Heroic efforts from all
Global Service Jam 2011 - Shanghai, China
Just 48 hours to come up with a service design from scratch. That was the daunting yet exhilarating challenge faced by the participants of the Global Service Jam on March 11.
Jammers gathered at over 50 locations across the world - including the Design School of East China Normal University in Shanghai - to indulge their passion for service design and test their creativity to the max.
Innovation and design strategy firm CBi kicked off the Shanghai proceedings with an in-depth look at what service design means and the role it plays in everyone's world.
It was then time to reveal the theme that the service designs created over the next two days would have to follow or reflect in some way. The theme: Super Hero.
After dinner and informal discussion, any participants who wanted to form a team pitched their nascent ideas in a bid to attract a crack group of design jammers, who would gel over the weekend in their tireless quest to come up with an innovative service.
The teams formed, they had from the evening of Friday, March 11 until 3 pm on Sunday March 13 to come up with a presentation for their service inspired by the term "Super Hero".
After a sleep-deprived but stimulating 48 hours, the teams reconvened to present documentation of their working prototypes.
The team behind Dream Bank brainstormed the term Super Hero to come up with an online, social repository for people's dreams and aspirations, which users could then use to track their progress in achieving their desires.
Team Zenmeban took a heroic approach to the creative approach itself, with their service for helping users pool their resources to approach problem solving.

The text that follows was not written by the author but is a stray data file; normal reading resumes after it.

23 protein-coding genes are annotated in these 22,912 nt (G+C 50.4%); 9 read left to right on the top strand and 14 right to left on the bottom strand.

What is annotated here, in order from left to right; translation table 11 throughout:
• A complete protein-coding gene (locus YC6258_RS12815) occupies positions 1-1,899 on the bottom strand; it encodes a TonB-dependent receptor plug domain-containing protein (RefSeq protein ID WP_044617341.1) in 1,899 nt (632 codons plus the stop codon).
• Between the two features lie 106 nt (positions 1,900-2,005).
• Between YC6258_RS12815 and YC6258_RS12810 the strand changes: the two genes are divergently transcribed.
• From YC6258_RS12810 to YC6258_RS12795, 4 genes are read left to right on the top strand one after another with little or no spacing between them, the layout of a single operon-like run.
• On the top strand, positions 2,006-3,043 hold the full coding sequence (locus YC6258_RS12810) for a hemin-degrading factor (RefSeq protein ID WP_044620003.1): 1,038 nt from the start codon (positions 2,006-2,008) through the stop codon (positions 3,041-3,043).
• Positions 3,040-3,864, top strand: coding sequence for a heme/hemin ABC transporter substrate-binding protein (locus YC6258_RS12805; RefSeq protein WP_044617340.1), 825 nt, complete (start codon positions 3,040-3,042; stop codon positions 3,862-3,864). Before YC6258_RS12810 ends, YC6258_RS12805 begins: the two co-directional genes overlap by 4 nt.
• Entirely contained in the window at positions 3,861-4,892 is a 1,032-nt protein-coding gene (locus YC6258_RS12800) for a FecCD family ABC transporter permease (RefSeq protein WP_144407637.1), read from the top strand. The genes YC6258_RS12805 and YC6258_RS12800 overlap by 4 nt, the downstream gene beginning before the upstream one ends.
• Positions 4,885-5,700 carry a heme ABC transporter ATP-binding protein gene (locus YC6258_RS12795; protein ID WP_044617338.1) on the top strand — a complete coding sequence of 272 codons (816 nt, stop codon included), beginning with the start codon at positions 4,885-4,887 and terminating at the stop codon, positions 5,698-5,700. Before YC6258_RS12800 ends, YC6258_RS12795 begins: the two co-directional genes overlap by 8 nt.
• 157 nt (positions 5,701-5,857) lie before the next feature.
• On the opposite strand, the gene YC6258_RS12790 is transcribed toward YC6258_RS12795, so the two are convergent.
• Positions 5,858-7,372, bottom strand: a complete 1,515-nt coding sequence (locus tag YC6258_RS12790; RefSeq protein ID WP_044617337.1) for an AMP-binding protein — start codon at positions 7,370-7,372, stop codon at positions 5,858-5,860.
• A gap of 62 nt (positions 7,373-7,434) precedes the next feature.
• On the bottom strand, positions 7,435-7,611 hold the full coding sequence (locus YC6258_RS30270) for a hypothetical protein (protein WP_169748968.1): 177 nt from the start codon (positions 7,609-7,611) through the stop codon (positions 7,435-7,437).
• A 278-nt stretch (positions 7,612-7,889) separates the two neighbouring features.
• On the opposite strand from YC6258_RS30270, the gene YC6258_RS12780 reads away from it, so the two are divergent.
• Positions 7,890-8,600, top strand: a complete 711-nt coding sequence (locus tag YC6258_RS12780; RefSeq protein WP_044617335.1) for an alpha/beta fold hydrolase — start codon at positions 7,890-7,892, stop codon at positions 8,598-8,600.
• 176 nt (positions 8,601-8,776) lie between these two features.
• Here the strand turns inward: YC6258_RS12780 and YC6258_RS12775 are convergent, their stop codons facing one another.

Little Superman identified a growing need for children to travel long distances to visit relatives, and a service solution allowing them to do so independently. Featuring a specially-designed jacket, the service allows kids to be dropped off at an airport by their parents, and then seen safely through the flight process to their waiting relatives at the other end.
The team that looked into the need of people suffering from cataract developed a service system along with a smart sensor system which could be used for indentifying location and filling paper forms for the patients.
Mama Mia's design team researched the experiences of parents-to-be, and came up with a service that uses different media to answer the questions of pregnant women and allows them to form support networks.
CBi founder Cathy Huang, who was on hand along with other members of the CBi team to provide expert mentoring to participants, described the event as a great success.
"It was thrilling to watch the teams take the same concept and run with it in different directions, and to witness the creative processes they went through in such a short space of time. From a single seed came a range of wildly different, imaginative and cogent service designs. Everyone who took part - professional designers and people from other fields alike - learned a great deal over the 48 hours, while also forging lasting and valuable new partnerships."
More information about the Global Service Jam can be found on the event's website: